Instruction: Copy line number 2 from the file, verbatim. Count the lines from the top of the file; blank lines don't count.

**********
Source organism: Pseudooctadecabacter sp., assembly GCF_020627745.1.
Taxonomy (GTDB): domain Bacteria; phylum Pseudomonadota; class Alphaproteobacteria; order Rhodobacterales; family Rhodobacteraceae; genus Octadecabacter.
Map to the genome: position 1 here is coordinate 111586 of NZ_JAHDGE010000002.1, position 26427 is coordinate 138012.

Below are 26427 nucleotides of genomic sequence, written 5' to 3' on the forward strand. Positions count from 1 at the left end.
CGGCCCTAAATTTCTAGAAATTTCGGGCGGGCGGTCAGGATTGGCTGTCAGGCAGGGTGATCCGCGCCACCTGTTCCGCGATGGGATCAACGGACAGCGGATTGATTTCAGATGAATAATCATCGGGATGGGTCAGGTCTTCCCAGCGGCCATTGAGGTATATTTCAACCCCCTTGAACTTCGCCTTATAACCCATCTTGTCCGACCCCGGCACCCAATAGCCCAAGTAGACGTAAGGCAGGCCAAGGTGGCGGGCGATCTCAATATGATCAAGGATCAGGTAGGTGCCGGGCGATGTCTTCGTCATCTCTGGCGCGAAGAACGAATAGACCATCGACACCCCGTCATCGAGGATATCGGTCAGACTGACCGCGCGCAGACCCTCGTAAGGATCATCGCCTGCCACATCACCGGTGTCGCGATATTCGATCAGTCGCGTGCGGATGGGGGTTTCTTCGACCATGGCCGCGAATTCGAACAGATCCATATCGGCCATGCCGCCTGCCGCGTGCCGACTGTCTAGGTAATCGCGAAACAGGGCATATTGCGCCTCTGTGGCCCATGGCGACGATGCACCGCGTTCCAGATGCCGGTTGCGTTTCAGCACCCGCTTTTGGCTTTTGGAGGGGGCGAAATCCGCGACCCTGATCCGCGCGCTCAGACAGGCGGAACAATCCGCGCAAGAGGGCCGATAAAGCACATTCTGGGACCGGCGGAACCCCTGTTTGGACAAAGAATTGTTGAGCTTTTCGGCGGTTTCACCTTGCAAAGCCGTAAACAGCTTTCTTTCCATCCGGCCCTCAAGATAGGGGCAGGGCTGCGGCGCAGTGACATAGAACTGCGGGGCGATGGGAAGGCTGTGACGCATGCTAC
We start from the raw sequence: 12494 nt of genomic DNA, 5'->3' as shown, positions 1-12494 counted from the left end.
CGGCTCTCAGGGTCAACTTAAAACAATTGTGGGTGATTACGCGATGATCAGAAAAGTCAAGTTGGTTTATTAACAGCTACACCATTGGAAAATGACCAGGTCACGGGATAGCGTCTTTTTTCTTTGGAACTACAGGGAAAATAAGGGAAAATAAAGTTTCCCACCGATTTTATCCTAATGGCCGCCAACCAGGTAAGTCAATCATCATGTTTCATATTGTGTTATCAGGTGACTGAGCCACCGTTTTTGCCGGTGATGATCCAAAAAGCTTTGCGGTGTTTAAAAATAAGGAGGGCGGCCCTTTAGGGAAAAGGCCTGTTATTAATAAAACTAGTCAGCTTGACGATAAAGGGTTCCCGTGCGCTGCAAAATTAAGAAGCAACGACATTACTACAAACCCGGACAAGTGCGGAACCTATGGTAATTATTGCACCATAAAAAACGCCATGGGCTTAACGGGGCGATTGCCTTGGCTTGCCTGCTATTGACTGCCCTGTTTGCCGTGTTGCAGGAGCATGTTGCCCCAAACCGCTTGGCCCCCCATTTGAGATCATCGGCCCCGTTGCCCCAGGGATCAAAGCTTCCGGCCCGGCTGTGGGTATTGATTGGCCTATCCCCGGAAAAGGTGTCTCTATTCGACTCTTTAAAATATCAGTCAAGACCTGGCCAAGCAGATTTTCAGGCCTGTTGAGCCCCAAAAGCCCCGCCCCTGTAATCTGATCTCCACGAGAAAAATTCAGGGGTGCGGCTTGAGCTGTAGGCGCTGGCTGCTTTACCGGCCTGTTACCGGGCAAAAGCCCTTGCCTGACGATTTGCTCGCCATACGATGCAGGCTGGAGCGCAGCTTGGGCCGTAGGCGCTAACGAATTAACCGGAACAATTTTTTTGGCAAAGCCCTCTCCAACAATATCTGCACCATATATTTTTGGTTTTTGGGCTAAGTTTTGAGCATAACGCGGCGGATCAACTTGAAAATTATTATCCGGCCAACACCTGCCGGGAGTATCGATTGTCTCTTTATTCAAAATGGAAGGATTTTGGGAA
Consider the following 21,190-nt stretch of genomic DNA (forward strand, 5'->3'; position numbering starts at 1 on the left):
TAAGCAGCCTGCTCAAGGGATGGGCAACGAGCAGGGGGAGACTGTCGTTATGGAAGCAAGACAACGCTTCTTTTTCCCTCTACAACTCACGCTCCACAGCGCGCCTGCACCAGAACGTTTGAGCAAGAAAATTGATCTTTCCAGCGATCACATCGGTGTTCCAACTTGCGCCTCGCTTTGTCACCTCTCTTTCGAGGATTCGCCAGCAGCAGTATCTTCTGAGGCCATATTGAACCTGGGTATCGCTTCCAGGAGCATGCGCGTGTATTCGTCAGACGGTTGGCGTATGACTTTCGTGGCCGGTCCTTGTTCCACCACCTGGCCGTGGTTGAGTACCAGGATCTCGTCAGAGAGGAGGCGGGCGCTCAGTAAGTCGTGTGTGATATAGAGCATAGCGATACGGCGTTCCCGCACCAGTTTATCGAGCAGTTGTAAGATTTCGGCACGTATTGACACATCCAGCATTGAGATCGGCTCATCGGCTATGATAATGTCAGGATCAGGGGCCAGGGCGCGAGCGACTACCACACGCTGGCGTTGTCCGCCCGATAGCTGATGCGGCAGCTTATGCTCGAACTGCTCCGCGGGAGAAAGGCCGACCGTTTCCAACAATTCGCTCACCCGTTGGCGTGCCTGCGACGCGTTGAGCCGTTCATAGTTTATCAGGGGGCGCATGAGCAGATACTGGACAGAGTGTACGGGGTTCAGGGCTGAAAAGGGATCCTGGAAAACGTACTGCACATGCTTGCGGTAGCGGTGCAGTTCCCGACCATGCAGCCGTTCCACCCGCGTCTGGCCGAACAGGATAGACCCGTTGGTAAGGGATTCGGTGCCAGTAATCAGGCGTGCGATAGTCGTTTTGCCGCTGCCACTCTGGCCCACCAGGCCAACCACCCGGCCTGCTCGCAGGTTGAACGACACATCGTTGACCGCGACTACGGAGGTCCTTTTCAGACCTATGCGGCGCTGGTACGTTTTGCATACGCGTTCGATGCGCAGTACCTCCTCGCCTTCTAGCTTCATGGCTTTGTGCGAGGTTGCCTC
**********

Taxonomy (GTDB): domain Bacteria; phylum Pseudomonadota; class Alphaproteobacteria; order Rhodobacterales; family Rhodobacteraceae; genus Octadecabacter.